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How Can We Use Chicken Manure as a Garden Fertilizer

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What Is Chicken Manure?

Nutrient-rich chicken manure is an excellent composting material. In comparison to other farm manures such as cow manure, its nitrogen and phosphorus contents are at least twice as high.

Manure consists of everything that accumulates in a chicken coop when it is cleaned out, including chicken droppings. A few examples are urine, feathers, leftover feed, and bedding material from the chicken coop, like straw and hay, pine or cedar shavings, grass clippings, and recycled paper.

The nutrient content is not solely determined by the percentage of chicken feces and other materials. It is also important to consider the age of the chickens and how they are raised.

The Benefits of Chicken Manure

The benefits of chicken manure as an organic non-synthetic fertilizer are numerous. It has an array of macronutrients, such as nitrogen, phosphorus, and potassium, as well as micronutrients like calcium, which support plant health.

The benefits of chicken manure extend beyond fertilization. Also, it is an effective soil amendment since it adds organic matter to the soil. As a result, it improves ground structure, moisture-holding capacity, drainage capacity, and aeration. Organic matter also provides a better barrier against erosion and better fertilizer retention in soil.

Chicken manure also provides another benefit: it promotes soil microbes, allowing organic nutrients to break down faster, leading to better availability of nutrients to plants.

Bagged vs Fresh Chicken Manure

There are two types of chicken manure: commercially processed and fresh. You can buy pulverized or pelletized chicken manure at your local garden center. In comparison to fresh manure, dried manure is more concentrated than the latter, which contains 76% water. Generally, dried manure is not odorous since it is sterilized.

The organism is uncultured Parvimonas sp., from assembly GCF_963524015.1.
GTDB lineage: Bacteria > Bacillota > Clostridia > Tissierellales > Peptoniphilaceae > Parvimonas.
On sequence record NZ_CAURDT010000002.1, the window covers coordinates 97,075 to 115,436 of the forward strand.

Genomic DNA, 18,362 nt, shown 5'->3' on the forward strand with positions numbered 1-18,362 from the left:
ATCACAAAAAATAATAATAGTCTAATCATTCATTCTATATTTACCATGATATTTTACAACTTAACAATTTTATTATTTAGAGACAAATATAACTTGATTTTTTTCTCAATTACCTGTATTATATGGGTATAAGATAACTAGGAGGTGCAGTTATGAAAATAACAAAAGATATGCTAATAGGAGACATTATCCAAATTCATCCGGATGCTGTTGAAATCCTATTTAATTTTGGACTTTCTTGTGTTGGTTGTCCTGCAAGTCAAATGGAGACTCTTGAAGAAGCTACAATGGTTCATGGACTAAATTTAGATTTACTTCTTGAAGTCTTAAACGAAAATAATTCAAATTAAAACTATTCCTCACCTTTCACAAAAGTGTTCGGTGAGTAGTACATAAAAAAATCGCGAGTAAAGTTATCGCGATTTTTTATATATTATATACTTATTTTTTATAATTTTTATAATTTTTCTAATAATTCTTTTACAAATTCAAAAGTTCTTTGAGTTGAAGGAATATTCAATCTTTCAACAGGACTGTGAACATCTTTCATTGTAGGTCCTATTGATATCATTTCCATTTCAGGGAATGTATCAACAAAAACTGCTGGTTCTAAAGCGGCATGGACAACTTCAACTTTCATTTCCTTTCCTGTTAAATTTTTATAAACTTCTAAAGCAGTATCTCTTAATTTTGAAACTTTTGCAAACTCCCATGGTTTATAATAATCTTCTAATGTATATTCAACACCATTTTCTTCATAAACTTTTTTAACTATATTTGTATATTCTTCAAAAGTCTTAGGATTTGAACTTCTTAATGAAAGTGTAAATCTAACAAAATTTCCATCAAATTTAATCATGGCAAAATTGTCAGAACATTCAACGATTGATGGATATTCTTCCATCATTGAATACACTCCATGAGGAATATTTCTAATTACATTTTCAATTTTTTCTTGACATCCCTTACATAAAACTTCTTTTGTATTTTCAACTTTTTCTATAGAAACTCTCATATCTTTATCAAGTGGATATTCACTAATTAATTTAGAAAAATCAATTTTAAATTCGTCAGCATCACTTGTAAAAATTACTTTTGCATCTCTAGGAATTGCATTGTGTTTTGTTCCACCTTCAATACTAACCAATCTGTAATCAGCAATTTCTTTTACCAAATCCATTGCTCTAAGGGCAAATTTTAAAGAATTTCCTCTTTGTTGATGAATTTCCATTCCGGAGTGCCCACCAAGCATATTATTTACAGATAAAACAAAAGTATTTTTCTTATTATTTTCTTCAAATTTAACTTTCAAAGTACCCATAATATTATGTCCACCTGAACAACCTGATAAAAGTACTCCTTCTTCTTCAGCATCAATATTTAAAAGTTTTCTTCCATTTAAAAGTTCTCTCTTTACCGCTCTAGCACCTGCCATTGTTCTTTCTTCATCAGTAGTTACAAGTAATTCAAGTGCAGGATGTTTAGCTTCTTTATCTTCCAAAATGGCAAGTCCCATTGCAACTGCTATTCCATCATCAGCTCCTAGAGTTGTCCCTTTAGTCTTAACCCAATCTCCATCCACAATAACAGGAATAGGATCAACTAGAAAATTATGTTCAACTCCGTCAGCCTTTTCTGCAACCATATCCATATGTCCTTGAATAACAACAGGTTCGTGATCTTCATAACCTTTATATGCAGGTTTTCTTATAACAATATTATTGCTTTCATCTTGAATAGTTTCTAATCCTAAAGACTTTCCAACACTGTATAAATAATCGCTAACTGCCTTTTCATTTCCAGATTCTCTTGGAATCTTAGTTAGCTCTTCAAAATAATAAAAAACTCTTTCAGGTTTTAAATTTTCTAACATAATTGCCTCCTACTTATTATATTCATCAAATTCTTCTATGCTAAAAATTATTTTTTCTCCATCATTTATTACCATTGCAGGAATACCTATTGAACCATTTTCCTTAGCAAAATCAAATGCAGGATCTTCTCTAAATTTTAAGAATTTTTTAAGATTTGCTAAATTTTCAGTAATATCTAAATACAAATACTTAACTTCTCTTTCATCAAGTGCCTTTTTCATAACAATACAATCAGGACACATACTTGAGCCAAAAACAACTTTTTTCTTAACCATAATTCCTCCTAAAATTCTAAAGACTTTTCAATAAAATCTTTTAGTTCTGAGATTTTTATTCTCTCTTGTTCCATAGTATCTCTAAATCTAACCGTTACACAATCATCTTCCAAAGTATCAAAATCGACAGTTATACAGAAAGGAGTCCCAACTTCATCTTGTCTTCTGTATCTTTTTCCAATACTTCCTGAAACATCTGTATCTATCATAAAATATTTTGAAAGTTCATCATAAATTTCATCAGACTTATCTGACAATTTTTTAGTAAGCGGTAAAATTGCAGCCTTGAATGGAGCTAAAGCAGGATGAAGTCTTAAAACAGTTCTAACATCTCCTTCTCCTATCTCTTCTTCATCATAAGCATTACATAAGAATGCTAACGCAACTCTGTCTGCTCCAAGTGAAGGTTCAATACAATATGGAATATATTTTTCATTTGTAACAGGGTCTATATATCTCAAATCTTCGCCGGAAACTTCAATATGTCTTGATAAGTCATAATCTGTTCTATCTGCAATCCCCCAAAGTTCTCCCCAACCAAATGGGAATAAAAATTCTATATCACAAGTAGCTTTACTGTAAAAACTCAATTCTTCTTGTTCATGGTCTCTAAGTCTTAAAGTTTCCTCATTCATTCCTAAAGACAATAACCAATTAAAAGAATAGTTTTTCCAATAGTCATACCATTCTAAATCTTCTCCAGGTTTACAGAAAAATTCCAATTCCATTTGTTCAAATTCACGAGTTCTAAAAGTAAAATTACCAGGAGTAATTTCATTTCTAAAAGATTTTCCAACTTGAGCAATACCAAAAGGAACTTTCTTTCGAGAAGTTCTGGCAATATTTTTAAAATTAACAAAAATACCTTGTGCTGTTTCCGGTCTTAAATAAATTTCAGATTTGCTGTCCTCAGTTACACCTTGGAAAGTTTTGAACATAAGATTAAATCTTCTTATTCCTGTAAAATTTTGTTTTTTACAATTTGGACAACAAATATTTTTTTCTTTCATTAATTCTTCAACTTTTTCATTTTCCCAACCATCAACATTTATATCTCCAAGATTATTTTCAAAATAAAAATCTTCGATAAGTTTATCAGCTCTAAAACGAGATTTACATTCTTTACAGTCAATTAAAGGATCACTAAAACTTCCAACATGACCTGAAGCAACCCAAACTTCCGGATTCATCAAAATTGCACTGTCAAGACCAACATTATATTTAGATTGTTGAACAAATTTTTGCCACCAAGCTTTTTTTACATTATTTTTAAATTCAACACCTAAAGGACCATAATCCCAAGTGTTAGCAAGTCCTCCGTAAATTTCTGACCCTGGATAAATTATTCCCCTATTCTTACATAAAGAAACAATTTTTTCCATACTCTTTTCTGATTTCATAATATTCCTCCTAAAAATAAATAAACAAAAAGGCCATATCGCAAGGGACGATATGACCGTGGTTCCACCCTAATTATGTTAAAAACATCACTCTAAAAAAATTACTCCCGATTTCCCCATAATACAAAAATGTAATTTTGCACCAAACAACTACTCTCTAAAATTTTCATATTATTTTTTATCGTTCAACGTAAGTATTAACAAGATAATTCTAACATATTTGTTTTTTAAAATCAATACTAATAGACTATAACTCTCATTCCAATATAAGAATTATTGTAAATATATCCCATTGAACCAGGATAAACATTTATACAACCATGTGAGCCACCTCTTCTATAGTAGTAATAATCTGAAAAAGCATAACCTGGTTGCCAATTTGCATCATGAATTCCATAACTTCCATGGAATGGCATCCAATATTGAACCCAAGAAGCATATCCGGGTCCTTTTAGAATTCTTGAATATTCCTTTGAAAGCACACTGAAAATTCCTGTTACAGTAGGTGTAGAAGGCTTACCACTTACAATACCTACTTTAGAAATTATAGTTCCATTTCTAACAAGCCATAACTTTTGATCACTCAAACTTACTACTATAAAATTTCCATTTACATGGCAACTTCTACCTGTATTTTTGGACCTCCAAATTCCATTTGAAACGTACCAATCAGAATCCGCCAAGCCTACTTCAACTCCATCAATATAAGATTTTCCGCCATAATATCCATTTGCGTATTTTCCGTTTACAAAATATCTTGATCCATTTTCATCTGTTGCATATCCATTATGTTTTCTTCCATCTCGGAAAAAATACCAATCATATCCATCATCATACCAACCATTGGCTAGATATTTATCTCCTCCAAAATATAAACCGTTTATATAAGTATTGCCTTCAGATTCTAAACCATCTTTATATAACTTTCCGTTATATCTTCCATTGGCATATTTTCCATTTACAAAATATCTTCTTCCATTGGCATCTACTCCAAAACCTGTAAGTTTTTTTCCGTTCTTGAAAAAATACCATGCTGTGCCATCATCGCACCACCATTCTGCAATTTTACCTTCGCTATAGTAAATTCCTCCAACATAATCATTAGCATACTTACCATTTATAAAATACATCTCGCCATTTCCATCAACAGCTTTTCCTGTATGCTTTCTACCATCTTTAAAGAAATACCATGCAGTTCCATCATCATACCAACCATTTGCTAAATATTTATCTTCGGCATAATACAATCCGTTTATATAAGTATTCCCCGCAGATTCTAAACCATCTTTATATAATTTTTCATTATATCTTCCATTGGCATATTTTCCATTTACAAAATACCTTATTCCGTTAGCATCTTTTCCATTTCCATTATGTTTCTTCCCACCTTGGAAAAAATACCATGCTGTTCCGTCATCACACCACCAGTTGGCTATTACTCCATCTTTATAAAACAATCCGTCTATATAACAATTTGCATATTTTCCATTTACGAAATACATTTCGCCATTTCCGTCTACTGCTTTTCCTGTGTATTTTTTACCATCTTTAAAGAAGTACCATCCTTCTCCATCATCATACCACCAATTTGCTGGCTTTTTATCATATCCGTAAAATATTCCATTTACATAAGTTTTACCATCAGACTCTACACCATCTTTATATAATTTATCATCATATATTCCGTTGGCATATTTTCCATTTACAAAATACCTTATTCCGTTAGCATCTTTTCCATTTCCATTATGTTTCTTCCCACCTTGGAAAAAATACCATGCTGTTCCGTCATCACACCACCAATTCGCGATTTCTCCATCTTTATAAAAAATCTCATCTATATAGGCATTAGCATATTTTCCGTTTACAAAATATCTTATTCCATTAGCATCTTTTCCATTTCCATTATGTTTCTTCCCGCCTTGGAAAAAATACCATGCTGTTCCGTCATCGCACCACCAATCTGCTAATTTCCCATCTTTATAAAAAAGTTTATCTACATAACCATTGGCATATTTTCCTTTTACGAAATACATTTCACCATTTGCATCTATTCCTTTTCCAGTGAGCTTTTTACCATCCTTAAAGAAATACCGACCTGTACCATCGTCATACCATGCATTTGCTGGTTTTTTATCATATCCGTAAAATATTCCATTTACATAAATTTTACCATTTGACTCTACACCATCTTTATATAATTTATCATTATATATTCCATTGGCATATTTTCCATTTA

In contrast, manure from a backyard chicken coop or a farm can be smelly and contain pathogens such as Salmonella or E. coli. The ammonia content of fresh manure is too high to be used directly, but it must be aged or composted first before it’s used, or else it will burn the plants.

Please note: There is a possibility that chicken manure from conventionally raised chickens is contaminated with antibiotics. The safer option is to use organic chicken manure.

How to Age Chicken Manure

In order to reduce ammonia content and destroy harmful pathogens, fresh manure must be aged. A compost pile can reach temperatures of 140 to 160°F, at which pathogens in manure cease to reproduce.

Manure is often aged by composting. It is necessary to turn the compost pile weekly in order to introduce oxygen to it. Also, shield it from the elements so as not to bring more moisture back into it. In order to prevent contamination from runoff, compost piles with manure should be far away from your garden and other areas that have human traffic, such as kid’s play areas.

Approximately six weeks after aging, the resulting manure is compact, drier, and lighter in weight. After adding aged manure to the soil, the nutrients are slowly released so your plants will benefit.

Remember:

  • You should always work chicken manure evenly into the soil, no matter what type of chicken manure you use.
  • Keep your hands clean when handling manure and always wear gloves.

Article Source By: (https://www.backyardchickens.com/articles/how-to-use-chicken-manure-as-garden-fertilizer.76952/)

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